There are twelve million acres of publicly owned forests in New Zealand, including State forests, National parks and Crown lands, and some four million acres of privately owned forest, much of it on Maori land. The indigenous softwood resources (rimu, matai, totara, etc.) cover a million acres, less than seven per cent of the total forest area, and are estimated to contain in round figures six thousand million board feet of timber. The exotic forests cover 860,000 acres, about half in State Forests, and the rest established by private enterprise or local bodies.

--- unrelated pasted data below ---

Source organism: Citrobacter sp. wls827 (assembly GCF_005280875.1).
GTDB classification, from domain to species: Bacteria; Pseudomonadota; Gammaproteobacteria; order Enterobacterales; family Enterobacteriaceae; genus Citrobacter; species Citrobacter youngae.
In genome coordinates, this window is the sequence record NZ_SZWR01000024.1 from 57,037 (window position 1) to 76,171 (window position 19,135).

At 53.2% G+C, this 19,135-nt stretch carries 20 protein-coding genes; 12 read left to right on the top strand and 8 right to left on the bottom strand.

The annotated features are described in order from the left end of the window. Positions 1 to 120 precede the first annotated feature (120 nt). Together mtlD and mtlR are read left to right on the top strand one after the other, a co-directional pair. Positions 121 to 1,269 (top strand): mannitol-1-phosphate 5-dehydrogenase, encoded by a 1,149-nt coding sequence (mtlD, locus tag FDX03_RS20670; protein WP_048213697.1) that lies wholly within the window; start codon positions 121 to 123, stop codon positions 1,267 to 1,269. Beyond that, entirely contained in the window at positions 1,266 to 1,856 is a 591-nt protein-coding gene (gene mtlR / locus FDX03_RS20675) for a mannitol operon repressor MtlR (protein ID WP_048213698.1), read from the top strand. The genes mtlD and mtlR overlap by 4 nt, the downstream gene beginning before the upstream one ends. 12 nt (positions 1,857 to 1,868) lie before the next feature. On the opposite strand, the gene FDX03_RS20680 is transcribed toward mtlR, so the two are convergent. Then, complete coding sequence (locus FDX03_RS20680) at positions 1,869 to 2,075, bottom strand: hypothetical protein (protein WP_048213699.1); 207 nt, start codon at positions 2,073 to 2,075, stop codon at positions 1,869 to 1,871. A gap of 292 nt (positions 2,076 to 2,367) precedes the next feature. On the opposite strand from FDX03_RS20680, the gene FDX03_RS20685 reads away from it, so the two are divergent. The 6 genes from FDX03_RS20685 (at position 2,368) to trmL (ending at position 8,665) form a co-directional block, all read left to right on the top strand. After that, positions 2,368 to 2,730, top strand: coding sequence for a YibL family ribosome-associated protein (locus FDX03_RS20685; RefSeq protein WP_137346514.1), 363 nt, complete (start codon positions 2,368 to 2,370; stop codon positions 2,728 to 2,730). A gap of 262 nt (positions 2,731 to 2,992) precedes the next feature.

In this country as in other British countries, most people are not forest minded, although the forests play an important role in our national life. To be forest minded means to have a practical, unsentimental appreciation of the role of the forests— in the conservation of water resources, the growth of timber, the prevention of soil erosion, sport, and the enjoyment of natural beauty. Forestry is an art born of necessity, the necessity of making the most of relatively limited forest resources. To derive the greatest benefit from our forests we must all take an interest in them and protect them.